As thousands of students and government officials gathered in the capital Monday to mark 62 years since Cambodia declared its independence from France, Prime Minister Hun Sen used the occasion to warn citizens against the dangers of change.
In a message posted to his personal Facebook page, the prime minister wrote of the successes of then-Prince Norodom Sihanouk in developing the country in the years following independence, and the disastrous period that followed his overthrow at the hands of Lon Nol.
“All Cambodians remember the greatest achievements of the hero late King Norodom Sihanouk, who struggled and sacrificed all things to demand independence from France,” Mr. Hun Sen said.
“Unfortunately, on March 18, 1970, Lon Nol became head of state in a coup d’etat and after that he led Cambodia to fall into the killing fields. This experience is an example that reminds us of the suffering that was the result of changing the leader through the desire to get power,” he said.
“This time, Cambodia must avoid that bad and dangerous path,” he added. “Especially the Cambodian People’s Party, of which I am president and prime minister, vows to protect the Constitution, protect the king and protect peace for the people.”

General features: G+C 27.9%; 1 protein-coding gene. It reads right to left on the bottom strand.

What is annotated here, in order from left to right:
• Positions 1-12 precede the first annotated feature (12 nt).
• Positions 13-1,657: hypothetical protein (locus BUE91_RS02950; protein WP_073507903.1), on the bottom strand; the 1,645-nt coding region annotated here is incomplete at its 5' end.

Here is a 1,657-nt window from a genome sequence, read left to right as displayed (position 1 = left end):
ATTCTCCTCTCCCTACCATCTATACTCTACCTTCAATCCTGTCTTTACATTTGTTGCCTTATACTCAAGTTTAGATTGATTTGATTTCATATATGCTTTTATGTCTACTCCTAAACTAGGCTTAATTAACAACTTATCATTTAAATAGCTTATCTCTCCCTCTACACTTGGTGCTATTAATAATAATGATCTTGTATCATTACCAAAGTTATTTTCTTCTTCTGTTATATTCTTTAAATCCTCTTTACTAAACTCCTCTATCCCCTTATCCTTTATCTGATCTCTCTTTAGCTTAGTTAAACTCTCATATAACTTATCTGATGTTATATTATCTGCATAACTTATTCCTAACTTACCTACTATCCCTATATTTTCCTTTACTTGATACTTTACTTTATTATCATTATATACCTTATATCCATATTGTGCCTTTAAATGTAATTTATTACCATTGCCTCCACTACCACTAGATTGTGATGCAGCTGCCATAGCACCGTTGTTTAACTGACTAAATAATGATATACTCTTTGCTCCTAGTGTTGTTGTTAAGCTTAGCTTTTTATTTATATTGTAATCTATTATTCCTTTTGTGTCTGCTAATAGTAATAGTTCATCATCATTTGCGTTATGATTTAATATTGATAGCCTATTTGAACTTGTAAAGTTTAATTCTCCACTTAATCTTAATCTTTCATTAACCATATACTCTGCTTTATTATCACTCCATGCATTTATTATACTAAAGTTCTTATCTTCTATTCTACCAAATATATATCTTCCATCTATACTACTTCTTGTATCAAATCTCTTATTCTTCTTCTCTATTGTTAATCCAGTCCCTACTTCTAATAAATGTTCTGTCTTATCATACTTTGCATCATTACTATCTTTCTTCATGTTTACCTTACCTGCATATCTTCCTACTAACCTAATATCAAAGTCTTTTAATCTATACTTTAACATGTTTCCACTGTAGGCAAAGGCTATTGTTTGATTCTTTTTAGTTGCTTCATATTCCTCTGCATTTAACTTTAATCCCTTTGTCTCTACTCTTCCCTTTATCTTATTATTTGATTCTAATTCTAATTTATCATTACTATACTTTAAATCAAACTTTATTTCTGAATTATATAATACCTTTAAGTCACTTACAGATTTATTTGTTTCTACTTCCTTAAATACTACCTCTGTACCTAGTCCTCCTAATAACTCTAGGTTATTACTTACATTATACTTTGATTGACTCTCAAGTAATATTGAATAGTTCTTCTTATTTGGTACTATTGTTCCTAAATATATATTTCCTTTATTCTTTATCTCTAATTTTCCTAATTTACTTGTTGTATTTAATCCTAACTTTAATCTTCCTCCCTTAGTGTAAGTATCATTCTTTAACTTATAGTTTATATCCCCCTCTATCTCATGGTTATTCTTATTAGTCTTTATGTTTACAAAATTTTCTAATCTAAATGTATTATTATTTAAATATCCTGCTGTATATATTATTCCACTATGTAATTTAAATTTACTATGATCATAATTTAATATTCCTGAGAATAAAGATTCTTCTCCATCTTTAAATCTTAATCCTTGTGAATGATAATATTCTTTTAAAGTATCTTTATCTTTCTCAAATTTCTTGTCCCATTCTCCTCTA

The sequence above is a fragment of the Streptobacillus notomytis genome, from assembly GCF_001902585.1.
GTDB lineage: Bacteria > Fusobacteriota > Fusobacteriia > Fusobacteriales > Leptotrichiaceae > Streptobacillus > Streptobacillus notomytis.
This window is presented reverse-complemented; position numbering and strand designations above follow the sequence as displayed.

King Norodom Sihamoni, who ascended the throne in 2004, arrived at the ceremony in front of Phnom Penh’s Independence Monument at about 8 a.m. Monday and spent an hour moving among the crowd, greeting soldiers and government officials, shaking hands with students, and even posing for selfies.
Deputy opposition leader Kem Sokha took to his Facebook page Monday to call on politicians to change their ways in order to ensure a better future for the country.
“I appeal to the Cambodian politicians, especially those people in power: Please try to…change both physically and mentally, to be independent and get away from the greed, anger and wrong thinking that makes you commit the bad acts that bring suffering in the present and future for your family and other families in society and the country,” Mr. Sokha wrote.
“Those people in power can abuse everything and all others, but you cannot escape from the law of nature,” he added.
Keo Sakol, 62, who was born in the months after Cambodia gained its independence, said during Monday’s ceremony that she hoped Cambodia’s political parties would work together to make the country strong.
“I request that all parties unite to make our country remain peaceful forever,” she said.